Charitable donations are fitting memorial gifts, please note that flowers are not appropriate. The service is performed by a rabbi and and burial takes place within 24 hours of death. Funeral attire consists of dark-colored clothing. Men wear a head covering known as a yarmulke, which is provided by the funeral home.

After the burial, the immediate family sits in mourning or "Shiva" in their home for the next seven days. It is customary for family, friends and coworkers to come by the home and pay their respects to the family, this is known as paying a Shiva call. Desserts, fruit and Kosher food baskets are traditionally taken to or sent to the home, however, flowers are not appropriate for a Shiva call.

Buddhist Funeral

White flowers are the traditional Buddhist flower of mourning and may be sent to the family. Sending red flowers or gifts of food are considered poor funeral etiquette. A donation to the family or a designated charity in the name of the deceased are appropriate.

At the viewing, candles and incense burn until the body is moved to the cemetery or crematorium. Visitors should greet the family and offer their condolences, then go to the casket and bow. They may then either stay for a while or leave. Visitors will often make a financial donation to the family at the viewing.

The funeral service is conducted by a monk at the funeral home. Guests are expected to bow slightly toward the body (in an open casket) as a sign of appreciation for its lessons regarding impermanence. White is worn by the grieving family, friends often wear black. Friends may call at the home of the deceased's family after the funeral, but not before.

Hindu Funeral

The service is conducted by a Hindu priest and family members. They try to hold the ceremony followed by cremation within 24 hours after death. Mourners dress casually in simple white clothes and arrive empty-handed, they do not bring flowers or anything else to the funeral. Guests should not exchange greetings with the official mourners, but instead nod or hug in sympathy - the least said the better. Flower garlands and mixed seasonal sprays of flowers may be in the open casket. Guests are expected to view the body.

Ten days after death a ceremony is held at the home of the deceased in order to liberate the soul for its ascent into heaven. If you visit the home you are expected to bring fruit.

Asian Funeral

In Asian funerals white or yellow mums are appreciated. In China, Japan and Korea, white chrysanthemums are symbolic of lamentation and grief. Yellow chrysanthemums are also a traditional funeral flower. In Chinese cultures, the family wears white at the funeral and does not wear any jewelry or red clothing, as red is the color of happiness. If you have any questions or concerns about sending funeral flowers to an Asian funeral, you might want to contact the funeral home or a family friend or relative who can provide you with more information.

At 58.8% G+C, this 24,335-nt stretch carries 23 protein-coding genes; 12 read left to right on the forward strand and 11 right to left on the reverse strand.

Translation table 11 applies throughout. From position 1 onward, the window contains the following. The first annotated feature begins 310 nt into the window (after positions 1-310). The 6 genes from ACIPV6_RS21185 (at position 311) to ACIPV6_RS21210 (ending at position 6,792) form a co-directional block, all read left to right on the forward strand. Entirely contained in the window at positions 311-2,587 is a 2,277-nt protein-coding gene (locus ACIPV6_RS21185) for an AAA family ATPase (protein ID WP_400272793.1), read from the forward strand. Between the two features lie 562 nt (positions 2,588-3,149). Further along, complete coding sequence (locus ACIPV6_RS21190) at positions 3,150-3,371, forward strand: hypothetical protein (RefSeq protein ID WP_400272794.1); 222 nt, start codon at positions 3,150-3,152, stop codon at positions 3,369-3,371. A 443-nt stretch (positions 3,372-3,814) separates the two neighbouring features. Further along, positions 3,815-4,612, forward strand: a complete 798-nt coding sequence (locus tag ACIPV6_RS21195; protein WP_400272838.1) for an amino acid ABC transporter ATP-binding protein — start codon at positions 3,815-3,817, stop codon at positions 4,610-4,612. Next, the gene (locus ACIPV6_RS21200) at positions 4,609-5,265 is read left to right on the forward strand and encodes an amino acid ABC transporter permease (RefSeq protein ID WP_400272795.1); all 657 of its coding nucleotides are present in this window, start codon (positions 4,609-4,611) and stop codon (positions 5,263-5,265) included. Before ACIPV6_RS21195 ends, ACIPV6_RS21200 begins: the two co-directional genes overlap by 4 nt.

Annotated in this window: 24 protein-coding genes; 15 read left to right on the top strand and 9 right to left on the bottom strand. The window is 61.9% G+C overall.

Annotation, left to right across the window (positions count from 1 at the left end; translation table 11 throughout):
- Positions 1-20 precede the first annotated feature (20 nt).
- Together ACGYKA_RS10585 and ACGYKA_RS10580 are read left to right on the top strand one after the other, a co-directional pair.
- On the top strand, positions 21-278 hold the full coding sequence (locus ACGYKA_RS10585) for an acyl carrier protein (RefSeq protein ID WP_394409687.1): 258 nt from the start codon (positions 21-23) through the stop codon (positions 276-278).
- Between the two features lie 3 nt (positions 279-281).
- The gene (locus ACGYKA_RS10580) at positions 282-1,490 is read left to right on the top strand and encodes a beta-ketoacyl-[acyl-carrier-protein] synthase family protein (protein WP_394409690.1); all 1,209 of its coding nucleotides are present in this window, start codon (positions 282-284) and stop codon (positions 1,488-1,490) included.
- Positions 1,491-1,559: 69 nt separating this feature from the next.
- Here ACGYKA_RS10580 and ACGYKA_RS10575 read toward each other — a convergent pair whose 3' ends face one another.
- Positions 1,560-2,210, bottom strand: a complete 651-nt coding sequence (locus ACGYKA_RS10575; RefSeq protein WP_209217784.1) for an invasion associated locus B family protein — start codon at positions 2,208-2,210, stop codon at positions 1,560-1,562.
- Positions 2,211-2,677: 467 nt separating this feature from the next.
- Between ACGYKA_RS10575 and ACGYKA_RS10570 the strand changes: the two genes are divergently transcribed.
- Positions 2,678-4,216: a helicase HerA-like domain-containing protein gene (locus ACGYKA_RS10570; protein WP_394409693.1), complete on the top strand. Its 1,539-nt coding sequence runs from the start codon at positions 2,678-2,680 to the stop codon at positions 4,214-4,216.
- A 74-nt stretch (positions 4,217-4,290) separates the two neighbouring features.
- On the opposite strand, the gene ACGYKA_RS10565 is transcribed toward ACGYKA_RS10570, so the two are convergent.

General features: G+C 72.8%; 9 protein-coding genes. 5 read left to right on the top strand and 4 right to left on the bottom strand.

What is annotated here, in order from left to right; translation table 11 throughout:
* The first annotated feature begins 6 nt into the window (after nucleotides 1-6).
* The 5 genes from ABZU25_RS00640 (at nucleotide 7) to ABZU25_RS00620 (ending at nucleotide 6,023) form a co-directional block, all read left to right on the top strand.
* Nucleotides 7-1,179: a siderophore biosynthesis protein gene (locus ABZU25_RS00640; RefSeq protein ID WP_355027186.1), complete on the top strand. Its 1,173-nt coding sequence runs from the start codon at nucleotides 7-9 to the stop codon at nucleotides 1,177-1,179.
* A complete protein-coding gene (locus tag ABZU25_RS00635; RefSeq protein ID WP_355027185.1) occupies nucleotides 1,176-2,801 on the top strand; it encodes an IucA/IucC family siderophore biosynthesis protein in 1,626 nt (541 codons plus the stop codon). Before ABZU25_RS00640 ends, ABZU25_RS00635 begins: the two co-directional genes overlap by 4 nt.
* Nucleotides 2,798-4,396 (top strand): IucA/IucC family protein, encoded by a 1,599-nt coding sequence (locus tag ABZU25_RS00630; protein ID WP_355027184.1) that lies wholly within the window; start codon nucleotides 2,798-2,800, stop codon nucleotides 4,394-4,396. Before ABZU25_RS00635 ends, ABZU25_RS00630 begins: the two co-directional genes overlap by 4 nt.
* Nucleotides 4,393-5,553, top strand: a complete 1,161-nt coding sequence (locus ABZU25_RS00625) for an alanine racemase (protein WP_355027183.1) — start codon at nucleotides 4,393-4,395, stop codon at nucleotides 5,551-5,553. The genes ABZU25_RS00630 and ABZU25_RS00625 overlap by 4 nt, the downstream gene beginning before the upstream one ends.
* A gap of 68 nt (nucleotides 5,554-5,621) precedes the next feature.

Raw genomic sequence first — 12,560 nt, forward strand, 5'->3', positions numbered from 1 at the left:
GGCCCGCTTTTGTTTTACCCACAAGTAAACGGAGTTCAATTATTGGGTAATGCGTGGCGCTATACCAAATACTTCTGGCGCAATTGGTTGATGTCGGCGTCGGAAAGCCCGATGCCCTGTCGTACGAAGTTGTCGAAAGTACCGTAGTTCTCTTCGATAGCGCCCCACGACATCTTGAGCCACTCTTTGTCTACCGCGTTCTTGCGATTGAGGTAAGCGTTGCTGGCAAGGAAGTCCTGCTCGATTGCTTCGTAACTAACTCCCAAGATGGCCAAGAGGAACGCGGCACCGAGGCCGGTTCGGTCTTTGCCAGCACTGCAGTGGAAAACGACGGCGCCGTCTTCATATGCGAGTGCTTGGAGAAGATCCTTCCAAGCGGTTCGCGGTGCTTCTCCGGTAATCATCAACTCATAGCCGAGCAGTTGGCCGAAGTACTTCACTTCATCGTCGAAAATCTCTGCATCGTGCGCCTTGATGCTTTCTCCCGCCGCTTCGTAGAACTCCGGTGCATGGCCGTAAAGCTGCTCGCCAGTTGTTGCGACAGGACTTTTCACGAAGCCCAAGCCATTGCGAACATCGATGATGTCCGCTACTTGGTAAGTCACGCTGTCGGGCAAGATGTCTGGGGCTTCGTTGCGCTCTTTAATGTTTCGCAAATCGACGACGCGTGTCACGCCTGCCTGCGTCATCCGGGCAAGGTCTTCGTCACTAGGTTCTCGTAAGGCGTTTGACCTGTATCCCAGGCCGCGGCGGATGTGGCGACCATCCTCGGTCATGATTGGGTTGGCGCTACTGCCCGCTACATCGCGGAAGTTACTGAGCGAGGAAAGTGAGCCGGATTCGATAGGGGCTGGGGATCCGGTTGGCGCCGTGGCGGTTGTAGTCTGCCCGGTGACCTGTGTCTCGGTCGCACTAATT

Muslim Funeral

Opinion varies as to the appropriateness of sending flowers to an Islamic funeral. Some say the Islamic emphasis on simplicity makes gifts of flowers unsuitable. Others say sending flowers is appropriate.

Your best option is to ask a local religious leader or the family if flowers are appropriate. If they are, then fragrant flowers such as roses are very popular. Palm branches, other greens, or individual flowers are also often placed on the grave.

Church of Jesus Christ of Latter-day Saints - Mormon Funeral

Foral tributes are encouraged and appropriate for a Mormon ceremony, except do not send anything in the shape of a cross. Crosses and crucifix are not permitted because Latter-day Saints believe in the bodily resurrection of Christ.

Funerals are conducted by the bishop of the deceased's congregation, typically within one week of death and may take place in a church, funeral home or at graveside, they are not normally held inside the temple. Usually It is appropriate to visit or contact the family to offer condolences before and after the funeral. Modest attire (suit and tie for men; dress or suit for women) are appropriate. No head covering is required. Guests typically attend the burial following the funeral service.

The type of flowers you choose can express your particular sentiments.

The traditional language of flowers provides a way to convey your feelings and send a meaningful message. The gift of a plant is often an ideal choice, as they provide a long-lasting tribute to the loved one lost, as well as a constant reminder of the friendship and affection you wish to support the bereaved through the grieving process.

Lilies

The lily is the flower most commonly associated with funeral services as they symbolize the innocence that has been restored to the soul of the departed. White stargazer lilies symbolizes sympathy and any type of white lily expresses majesty and purity.

Gladioli

Gladioli have a tall flower stem composed of multiple flowers that can measure up to 4 feet tall. Typically used in fan sprays as a classic and elegant arrangement for traditional funeral services. The gladiolus embodies strength of character, sincerity, and moral integrity. They are available in a wide range of colors, including white, pink, red, purple, yellow, orange, salmon, and green.

Carnations

Long lasting and fragrant, carnations are a popular choice for sympathy arrangements. The red carnation evokes admiration while a pink carnation stands for remembrance. White carnations stand for pure love and innocence.

Chrysanthemums

Mums are frequently included in arrangements for funeral services. In some European countries, such as France, Italy, Spain, Poland, Hungary and Croatia, chrysanthemums are symbolic of death and are only used for funerals or on graves. In China, Japan and Korea, white chrysanthemums are symbolic of lamentation and grief, whereas in the US, it symbolizes truth and the flower is usually regarded as positive and cheerful, with New Orleans as a notable exception.